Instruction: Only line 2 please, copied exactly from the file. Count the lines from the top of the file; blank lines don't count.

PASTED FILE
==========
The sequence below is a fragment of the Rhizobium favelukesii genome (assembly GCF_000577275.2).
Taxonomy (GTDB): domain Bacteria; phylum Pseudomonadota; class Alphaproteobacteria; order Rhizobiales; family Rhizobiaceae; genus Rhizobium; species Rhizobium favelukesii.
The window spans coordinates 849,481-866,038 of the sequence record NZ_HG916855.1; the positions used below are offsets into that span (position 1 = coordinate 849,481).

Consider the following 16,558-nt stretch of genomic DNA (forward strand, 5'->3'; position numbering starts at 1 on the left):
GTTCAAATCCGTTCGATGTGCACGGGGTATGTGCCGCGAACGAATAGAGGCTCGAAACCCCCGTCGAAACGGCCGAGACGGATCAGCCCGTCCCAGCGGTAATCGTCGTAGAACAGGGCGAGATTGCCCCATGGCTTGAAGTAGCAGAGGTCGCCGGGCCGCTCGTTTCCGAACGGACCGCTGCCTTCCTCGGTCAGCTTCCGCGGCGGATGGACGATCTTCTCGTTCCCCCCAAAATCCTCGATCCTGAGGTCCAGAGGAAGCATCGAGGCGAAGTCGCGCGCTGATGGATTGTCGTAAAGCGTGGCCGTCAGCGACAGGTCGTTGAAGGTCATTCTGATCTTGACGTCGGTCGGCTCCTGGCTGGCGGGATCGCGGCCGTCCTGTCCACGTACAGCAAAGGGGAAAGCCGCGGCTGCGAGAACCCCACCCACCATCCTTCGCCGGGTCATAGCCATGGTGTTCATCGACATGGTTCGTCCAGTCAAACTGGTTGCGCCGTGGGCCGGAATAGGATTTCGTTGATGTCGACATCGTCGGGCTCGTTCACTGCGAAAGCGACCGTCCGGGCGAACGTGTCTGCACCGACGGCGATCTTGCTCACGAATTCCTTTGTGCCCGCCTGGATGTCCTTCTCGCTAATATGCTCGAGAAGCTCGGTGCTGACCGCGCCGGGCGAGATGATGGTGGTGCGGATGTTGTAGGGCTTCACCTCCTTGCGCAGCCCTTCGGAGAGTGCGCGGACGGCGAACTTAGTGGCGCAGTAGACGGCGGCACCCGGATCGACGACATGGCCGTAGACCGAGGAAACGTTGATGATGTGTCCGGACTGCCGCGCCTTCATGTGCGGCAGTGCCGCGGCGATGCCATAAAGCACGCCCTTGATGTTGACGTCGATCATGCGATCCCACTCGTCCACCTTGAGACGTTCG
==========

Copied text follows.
Taxonomy (GTDB): domain Bacteria; phylum Pseudomonadota; class Alphaproteobacteria; order Rhizobiales; family Rhizobiaceae; genus Rhizobium; species Rhizobium favelukesii.